The leaders of Thailand's military coup clamped down on the country's political parties today, banning meetings and the formation of new parties until further notice.

Two days after the Thai Prime Minister was toppled by a bloodless putsch while he was attending the UN General Assembly in New York, Lieutenant-General Sondhi Boonyaratglin ordered political groups to stop holding meetings until a series of constitutional reforms were completed.

No timeframe was given for the ban ....

"The Council for Democratic Reform Under Constitutional Monarchy (CDRM) has ordered political parties to halt all meetings and political activities," read the statement, issued by the army commander-in-chief, whose coup was endorsed by Thailand's elderly King Bhumibol Adulyadej yesterday.
On Friday, Times Online was reporting: Arrests and censorship as generals brook no opposition
THAILAND’S self-appointed military rulers arrested their opponents, banned political meetings and prohibited television stations from broadcasting text messages from viewers yesterday, as the newly formed junta consolidated the success of Tuesday’s lightning coup.

Despite its insistence that it would hand over power to a civilian prime minister within a fortnight, the “Council for Democratic Reform under Constitutional Monarchy” is permitting no expressions of opposition to its authority. By yesterday all media organisations that formerly supported the democratically elected Government of Thaksin Shinawatra, the deposed Prime Minister, had been suppressed or converted to the junta’s cause.
But, as The Guardian reported Friday, not everybody was happy.

Thai protesters defy martial law
Thailand's new military regime faced its first open dissent today when dozens of pro-democracy protesters violated martial law and demonstrated against the generals outside a Bangkok shopping centre.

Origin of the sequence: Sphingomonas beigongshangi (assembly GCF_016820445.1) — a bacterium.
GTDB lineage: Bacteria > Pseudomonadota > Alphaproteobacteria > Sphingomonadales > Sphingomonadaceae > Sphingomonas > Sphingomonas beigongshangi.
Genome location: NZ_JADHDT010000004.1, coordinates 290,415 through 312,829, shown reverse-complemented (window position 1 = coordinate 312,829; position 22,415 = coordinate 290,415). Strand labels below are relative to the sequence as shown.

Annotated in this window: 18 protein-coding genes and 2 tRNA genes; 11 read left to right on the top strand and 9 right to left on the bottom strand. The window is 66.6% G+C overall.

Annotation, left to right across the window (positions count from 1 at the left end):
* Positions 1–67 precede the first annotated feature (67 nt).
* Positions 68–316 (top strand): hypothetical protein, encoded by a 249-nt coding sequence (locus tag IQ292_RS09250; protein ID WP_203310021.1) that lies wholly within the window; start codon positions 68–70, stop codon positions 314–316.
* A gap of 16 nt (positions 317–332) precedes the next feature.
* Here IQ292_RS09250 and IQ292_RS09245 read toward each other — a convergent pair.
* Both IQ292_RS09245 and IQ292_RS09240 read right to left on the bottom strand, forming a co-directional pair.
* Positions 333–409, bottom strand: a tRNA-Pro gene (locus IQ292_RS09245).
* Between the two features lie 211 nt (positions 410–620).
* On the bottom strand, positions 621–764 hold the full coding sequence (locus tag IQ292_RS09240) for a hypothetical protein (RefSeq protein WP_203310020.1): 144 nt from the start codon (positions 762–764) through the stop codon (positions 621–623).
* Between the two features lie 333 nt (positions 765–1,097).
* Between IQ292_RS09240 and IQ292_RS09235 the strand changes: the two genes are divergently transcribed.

The action, which was allowed despite a ban on gatherings of more than four people, occurred as the junta took part in a ceremony to formalise the backing of the deeply revered King Bhumibol Adulyadej.

The generals also announced the creation of a revamped counter-corruption commission and ordered it to accelerate probes into the dealings of the ousted prime minister, Thaksin Shinawatra.

The demonstration was attended mostly by students and watched by several hundred people. Wearing black to mark the death of democracy, the group demanded that the military step down, the constitution be reinstated and rights such as freedom of speech be restored.

"You cannot build democracy through a military coup," said Giles Ungpakorn, a lecturer at Chulalongkorn University. "The junta that took power claims to be a reform committee but it is a committee that has torn up the constitution. It claims to be democratic but has taken away our democratic rights."

Among the restrictions are tight curbs on the media. It emerged yesterday that armed soldiers are sitting in every television news studio and control room during broadcasts.
Clearly, not everyone was upset. On Saturday, Australia's Sydney Morning Herald reported, under the title "Lesser Of Two Evils":
Jon Ungpakorn, a former senator and civil society activist, cannot remember how many coups he has lived through - "too many to count". Most vivid for him was when his father, Dr Puey Ungpakorn, then rector of Bangkok's Thammasat University, was accused of being a communist in 1973 after a large student uprising centred on the university. "People were hanged by right-wing vigilantes in Saman Luang [Royal Field], near the university, many intellectuals fled to the jungle and my father was allowed to leave the country," he says.

The 59-year-old made a distinction between this week's coup and previous ones. "There was no previous coup that any democratic-minded person could support. The irony is a lot of people who support democracy have supported this coup.

"I don't support it but I am relieved Thaksin is overthrown. I am optimistic about present coup leaders but wonder who is behind them."

He said in effect Thaksin had staged the first coup by subverting the constitution in order to destroy the checks and balances during his five years in power. He did that by using his money and the traditional patronage system, Ungpakorn says.
It's difficult not to see parallels here. It's almost easy to imagine a military coup being popular in another country, far from Thailand. And it's not very hard to imagine that even now "armed soldiers are sitting in every television news studio and control room during broadcasts" -- or maybe every control room but one!

The statement about Thaksin "subverting the constitution in order to destroy the checks and balances during his five years in power" rings a horribly ironic bell, does it not?

But here's a difficult question: Is it possible to imagine a military coup in which a country's constitution -- rather than being "terminated" -- could be restored?

My answer? No! Unless hundreds of thousands of citizens had organized daily peaceful protests on the streets.